holism

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ho·lism

(hō'lizm),
1. The principle that an organism, or one of its actions, is not equal to merely the sum of its parts but must be perceived or studied as a whole.
2. The approach to the study of a psychological phenomenon through the analysis of a phenomenon as a complete entity in itself. Compare: atomism.
[G. holos, entire]

holism

/hol·ism/ (hōl´izm) the conception of man as a functioning whole.holis´tic

holism

(hō′lĭz′əm)
n.
1. The theory that living matter or reality is made up of organic or unified wholes that are greater than the simple sum of their parts.
2. A holistic investigation or system of treatment.

ho′list n.

holism

[hō′lizəm]
Etymology: Gk, holos, whole
a philosophical concept in which an entity is seen as more than the sum of its parts. Holism is prominent in current approaches to psychology; biology; nursing; medicine; and other scientific, sociological, and educational fields of study and practice. Also spelled wholism.

holism

Psychiatry An approach to the study of the individual in totality, rather than as an aggregate of separate physiologic, psychologic, and social characteristics

ho·lism

(hō'lizm)
1. Principle that an organism, or one of its actions, is not equal to merely the sum of its parts but must be perceived or studied as a whole.
2. The approach to the study of a psychological phenomenon through analysis as a complete entity in itself.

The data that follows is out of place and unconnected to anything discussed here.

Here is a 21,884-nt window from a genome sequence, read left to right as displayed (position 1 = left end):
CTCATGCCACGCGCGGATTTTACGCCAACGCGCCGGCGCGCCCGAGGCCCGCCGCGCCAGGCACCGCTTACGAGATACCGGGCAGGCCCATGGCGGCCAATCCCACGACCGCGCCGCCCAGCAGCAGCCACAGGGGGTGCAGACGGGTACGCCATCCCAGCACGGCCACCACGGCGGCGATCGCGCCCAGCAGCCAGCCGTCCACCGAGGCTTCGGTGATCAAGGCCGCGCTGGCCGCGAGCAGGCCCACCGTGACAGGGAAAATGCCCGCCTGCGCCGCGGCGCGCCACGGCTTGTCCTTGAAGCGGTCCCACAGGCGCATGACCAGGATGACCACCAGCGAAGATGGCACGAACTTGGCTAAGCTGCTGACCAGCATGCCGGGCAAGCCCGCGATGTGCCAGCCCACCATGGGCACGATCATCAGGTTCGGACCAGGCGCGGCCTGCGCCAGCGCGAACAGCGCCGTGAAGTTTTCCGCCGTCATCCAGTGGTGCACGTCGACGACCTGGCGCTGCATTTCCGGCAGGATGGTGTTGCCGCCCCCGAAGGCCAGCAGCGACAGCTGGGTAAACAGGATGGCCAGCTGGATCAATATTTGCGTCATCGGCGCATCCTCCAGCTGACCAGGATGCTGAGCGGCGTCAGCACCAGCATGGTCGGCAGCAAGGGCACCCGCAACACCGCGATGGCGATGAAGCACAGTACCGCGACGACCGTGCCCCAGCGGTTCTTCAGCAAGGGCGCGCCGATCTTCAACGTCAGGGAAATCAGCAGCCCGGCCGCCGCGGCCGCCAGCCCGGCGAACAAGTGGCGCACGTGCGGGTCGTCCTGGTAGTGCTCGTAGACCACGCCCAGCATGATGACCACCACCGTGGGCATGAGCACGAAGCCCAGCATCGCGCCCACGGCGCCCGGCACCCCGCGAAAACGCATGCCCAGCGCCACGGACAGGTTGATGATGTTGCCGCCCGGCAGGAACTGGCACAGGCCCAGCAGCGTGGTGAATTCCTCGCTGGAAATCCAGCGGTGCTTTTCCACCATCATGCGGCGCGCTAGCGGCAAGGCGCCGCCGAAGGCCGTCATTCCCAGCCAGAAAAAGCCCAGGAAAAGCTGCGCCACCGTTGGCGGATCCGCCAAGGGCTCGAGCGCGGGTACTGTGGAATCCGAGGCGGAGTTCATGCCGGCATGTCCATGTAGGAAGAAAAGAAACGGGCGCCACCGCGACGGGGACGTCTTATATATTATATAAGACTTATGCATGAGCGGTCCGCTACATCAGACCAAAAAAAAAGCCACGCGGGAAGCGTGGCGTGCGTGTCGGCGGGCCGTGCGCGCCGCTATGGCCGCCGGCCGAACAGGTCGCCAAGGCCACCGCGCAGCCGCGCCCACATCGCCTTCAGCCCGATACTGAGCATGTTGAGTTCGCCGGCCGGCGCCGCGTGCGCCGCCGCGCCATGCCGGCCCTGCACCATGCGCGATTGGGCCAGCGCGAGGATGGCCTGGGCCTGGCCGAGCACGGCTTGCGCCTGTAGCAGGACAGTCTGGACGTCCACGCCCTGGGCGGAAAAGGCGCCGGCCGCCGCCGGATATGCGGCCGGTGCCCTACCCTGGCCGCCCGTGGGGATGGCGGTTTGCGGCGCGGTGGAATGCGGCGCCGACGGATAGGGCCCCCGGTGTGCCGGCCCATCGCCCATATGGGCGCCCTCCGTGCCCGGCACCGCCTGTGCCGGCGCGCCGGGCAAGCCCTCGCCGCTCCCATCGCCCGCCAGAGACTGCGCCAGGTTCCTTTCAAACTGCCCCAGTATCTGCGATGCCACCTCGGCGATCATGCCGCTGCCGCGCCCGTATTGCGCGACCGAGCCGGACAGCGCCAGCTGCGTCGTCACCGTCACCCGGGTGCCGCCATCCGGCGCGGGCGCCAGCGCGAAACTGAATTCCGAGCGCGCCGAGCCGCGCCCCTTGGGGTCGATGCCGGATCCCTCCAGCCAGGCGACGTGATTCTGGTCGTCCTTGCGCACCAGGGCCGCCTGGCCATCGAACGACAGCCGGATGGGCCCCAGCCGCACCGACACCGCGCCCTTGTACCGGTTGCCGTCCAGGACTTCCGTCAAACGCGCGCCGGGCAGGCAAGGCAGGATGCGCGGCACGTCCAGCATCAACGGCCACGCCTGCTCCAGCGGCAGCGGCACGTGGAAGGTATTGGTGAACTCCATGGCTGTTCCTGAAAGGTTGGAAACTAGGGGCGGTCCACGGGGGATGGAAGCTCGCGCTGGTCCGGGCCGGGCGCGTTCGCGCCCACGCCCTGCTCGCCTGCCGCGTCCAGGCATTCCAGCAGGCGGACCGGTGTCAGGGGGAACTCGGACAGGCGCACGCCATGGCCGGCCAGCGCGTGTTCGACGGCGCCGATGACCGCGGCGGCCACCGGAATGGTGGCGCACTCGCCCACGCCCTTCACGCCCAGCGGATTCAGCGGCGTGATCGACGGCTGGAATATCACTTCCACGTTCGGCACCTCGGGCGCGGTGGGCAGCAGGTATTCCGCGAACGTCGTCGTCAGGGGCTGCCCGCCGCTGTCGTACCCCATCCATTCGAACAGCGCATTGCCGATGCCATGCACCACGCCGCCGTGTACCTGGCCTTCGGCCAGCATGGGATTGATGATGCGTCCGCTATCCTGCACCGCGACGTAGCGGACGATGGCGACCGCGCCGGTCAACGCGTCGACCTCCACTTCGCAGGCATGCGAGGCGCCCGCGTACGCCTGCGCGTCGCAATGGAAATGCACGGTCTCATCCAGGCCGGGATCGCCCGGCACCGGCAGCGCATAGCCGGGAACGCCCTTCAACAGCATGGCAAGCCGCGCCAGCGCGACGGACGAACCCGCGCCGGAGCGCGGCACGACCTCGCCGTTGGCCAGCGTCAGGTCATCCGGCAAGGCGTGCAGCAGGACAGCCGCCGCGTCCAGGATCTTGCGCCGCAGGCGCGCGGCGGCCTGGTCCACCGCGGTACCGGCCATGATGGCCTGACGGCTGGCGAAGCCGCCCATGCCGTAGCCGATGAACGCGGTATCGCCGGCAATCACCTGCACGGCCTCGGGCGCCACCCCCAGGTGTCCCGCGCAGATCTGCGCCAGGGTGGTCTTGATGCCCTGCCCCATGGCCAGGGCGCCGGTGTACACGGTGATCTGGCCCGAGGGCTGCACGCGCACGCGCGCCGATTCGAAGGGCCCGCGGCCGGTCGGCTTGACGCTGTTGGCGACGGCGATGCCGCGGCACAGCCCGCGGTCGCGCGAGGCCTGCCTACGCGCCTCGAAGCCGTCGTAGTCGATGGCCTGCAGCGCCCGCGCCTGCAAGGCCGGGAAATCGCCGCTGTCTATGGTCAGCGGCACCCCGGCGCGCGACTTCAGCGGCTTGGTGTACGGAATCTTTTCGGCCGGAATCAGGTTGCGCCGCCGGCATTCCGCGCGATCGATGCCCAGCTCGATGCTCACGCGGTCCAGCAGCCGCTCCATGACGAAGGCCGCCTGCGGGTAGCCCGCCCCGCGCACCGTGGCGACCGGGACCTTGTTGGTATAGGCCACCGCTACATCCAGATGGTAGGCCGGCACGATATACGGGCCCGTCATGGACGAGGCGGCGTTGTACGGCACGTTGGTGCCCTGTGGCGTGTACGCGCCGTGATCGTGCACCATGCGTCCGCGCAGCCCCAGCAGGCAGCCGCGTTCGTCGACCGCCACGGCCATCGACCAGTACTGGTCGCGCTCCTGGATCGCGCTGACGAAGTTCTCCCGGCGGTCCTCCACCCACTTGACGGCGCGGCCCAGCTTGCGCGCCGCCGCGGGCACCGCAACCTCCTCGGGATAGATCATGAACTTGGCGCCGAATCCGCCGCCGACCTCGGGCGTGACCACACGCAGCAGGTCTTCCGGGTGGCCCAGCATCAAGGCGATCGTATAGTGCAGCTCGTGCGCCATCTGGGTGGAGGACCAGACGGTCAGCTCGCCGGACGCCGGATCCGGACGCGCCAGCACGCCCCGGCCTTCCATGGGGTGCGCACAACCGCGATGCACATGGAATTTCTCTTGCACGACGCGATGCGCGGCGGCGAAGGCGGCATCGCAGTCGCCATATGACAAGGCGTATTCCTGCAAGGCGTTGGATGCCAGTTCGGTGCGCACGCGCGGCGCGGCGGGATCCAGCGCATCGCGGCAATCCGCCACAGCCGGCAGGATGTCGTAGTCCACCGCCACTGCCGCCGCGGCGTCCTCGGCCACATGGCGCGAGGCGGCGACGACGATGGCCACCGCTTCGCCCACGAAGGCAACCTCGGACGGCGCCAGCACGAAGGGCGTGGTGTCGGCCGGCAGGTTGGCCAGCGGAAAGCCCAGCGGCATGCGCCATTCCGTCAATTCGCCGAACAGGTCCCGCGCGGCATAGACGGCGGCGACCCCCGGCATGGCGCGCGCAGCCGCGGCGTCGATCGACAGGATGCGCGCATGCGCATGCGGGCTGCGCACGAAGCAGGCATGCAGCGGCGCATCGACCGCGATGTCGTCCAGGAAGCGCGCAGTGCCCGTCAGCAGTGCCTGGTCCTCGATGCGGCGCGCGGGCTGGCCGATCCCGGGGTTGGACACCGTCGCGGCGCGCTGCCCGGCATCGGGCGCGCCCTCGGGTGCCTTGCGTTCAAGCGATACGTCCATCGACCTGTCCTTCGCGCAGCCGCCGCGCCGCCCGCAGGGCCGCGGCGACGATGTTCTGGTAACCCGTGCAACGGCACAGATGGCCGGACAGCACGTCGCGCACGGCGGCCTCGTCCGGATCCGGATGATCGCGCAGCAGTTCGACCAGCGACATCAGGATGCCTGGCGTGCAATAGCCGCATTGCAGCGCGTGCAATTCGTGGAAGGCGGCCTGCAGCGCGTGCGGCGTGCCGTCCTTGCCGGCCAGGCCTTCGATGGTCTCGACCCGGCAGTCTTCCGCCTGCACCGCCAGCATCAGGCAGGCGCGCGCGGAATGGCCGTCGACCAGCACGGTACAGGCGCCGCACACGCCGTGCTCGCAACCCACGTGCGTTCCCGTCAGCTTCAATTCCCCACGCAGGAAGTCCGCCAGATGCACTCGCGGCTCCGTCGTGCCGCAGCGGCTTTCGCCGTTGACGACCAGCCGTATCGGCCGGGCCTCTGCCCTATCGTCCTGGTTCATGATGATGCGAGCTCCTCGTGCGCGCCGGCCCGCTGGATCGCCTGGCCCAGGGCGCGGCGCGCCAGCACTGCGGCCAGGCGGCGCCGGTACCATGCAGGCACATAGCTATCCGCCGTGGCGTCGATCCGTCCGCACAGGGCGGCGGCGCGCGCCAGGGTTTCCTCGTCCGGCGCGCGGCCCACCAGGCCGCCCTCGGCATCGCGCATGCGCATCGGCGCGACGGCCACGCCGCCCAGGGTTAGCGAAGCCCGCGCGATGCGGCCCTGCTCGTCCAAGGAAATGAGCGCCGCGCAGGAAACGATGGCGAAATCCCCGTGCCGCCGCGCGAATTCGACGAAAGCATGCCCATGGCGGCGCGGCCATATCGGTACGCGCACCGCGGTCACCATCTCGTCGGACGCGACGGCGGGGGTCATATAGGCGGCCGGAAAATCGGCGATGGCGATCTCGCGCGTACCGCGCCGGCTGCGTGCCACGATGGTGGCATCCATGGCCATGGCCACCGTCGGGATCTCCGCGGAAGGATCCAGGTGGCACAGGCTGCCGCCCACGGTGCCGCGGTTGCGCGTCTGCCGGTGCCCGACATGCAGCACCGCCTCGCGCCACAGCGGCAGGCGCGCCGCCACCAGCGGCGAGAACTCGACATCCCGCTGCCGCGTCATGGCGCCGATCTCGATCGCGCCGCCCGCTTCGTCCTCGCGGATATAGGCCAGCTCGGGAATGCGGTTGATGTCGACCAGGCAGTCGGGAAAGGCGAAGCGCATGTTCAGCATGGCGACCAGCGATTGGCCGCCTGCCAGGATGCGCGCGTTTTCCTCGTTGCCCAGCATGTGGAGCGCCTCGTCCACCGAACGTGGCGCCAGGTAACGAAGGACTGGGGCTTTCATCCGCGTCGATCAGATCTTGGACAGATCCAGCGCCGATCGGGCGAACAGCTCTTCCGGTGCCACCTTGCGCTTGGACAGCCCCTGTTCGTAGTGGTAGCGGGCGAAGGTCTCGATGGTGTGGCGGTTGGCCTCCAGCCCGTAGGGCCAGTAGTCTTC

[G. holos, entire]

holism (hōˑ·li·zm),

n 1. the characteristic of being whole, complete, interconnected, indivisible, ordered. In medicine the concept is used to address the entire individual and context rather than focusing only on a part or diagnosis.
2. in biology, the concept according to which the sum of a phenomenon or system cannot be measured, reduced, or observed at the level below that of the entire system.
References in periodicals archive ?
According to the results of the SPQ, the participants were furthermore classified into Holists and Serialists.
The Scientific Doctor" reveals Lawrence's indebtedness to crisis-of-medicine discourse, compressing within its four lines many of the observations made by 1920s holists.
The hole in the Bay has already been deepened and a huge private party was held down there last night to celebrate this great new breakthrough for Holists everywhere.
Scored more highly as holists on the Study Preference Questionnaire.
Holists claim, by contrast, that invention is market-driven: market demands and inventor supplies.
The ethical holist would have us extend moral standing to ecosystems in part because ecosystems have been given certain sorts of special characteristics by natural selection--they manifest the balance of nature.
In symmetry with holists, constructivists address the question as to how students learn by focusing on how each individual constructs knowledge in a social setting.
Their article reveals many ways in which writers have tried to categorize different cognitive styles; for example some distinguish between verbalizers and visualizers, or between converging and diverging, or between what one author calls serialists and holists.
Having rejected biotic egalitarianism, however, Jonas would not join the camp of radical ecocentric holists either, for they contend that nature has moral worth regardless of whether human beings are on the scene.
No matter what holists or Christians or anyone else does, suffering will always be sufficiently abundant that no one should make a cult of it or encourage wallowing in it.
Holists, with great profundity, inform us that the whole is greater than the sum of its parts and so the reductionist view must be discarded.
Within the area of cognitive styles, differences between Holists and Serialists have been paid attention.